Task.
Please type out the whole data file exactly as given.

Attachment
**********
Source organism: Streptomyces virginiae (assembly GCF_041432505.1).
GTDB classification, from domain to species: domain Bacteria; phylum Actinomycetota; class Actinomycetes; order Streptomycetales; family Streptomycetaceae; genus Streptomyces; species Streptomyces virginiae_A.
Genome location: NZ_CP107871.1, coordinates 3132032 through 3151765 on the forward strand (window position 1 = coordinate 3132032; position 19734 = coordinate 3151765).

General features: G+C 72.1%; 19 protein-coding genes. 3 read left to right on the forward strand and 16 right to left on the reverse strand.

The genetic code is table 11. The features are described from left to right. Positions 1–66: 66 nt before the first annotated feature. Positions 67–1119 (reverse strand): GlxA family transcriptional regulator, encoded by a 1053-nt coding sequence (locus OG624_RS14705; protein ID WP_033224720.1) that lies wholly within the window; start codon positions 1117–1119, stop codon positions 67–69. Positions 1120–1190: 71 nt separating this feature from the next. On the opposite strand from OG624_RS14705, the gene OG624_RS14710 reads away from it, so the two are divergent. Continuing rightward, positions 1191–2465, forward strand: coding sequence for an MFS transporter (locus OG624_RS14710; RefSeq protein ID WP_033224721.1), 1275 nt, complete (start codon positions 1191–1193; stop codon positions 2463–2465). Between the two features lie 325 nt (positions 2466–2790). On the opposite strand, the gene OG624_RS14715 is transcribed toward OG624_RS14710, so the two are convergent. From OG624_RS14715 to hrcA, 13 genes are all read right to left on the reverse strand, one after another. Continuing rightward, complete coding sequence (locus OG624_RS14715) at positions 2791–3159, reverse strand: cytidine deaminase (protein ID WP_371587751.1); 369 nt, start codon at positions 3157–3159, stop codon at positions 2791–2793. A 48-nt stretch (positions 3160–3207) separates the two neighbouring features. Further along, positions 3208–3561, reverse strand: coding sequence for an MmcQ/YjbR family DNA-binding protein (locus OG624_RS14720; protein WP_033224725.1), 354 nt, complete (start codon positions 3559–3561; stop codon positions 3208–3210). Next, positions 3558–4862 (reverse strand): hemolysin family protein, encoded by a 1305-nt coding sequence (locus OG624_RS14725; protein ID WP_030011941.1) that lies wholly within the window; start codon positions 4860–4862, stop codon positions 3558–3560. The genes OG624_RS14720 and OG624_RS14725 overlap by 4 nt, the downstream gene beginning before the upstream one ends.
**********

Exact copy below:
Source organism: Streptomyces virginiae (assembly GCF_041432505.1).
GTDB classification, from domain to species: domain Bacteria; phylum Actinomycetota; class Actinomycetes; order Streptomycetales; family Streptomycetaceae; genus Streptomyces; species Streptomyces virginiae_A.
Genome location: NZ_CP107871.1, coordinates 3132032 through 3151765 on the forward strand (window position 1 = coordinate 3132032; position 19734 = coordinate 3151765).

General features: G+C 72.1%; 19 protein-coding genes. 3 read left to right on the forward strand and 16 right to left on the reverse strand.

The genetic code is table 11. The features are described from left to right. Positions 1–66: 66 nt before the first annotated feature. Positions 67–1119 (reverse strand): GlxA family transcriptional regulator, encoded by a 1053-nt coding sequence (locus OG624_RS14705; protein ID WP_033224720.1) that lies wholly within the window; start codon positions 1117–1119, stop codon positions 67–69. Positions 1120–1190: 71 nt separating this feature from the next. On the opposite strand from OG624_RS14705, the gene OG624_RS14710 reads away from it, so the two are divergent. Continuing rightward, positions 1191–2465, forward strand: coding sequence for an MFS transporter (locus OG624_RS14710; RefSeq protein ID WP_033224721.1), 1275 nt, complete (start codon positions 1191–1193; stop codon positions 2463–2465). Between the two features lie 325 nt (positions 2466–2790). On the opposite strand, the gene OG624_RS14715 is transcribed toward OG624_RS14710, so the two are convergent. From OG624_RS14715 to hrcA, 13 genes are all read right to left on the reverse strand, one after another. Continuing rightward, complete coding sequence (locus OG624_RS14715) at positions 2791–3159, reverse strand: cytidine deaminase (protein ID WP_371587751.1); 369 nt, start codon at positions 3157–3159, stop codon at positions 2791–2793. A 48-nt stretch (positions 3160–3207) separates the two neighbouring features. Further along, positions 3208–3561, reverse strand: coding sequence for an MmcQ/YjbR family DNA-binding protein (locus OG624_RS14720; protein WP_033224725.1), 354 nt, complete (start codon positions 3559–3561; stop codon positions 3208–3210). Next, positions 3558–4862 (reverse strand): hemolysin family protein, encoded by a 1305-nt coding sequence (locus OG624_RS14725; protein ID WP_030011941.1) that lies wholly within the window; start codon positions 4860–4862, stop codon positions 3558–3560. The genes OG624_RS14720 and OG624_RS14725 overlap by 4 nt, the downstream gene beginning before the upstream one ends.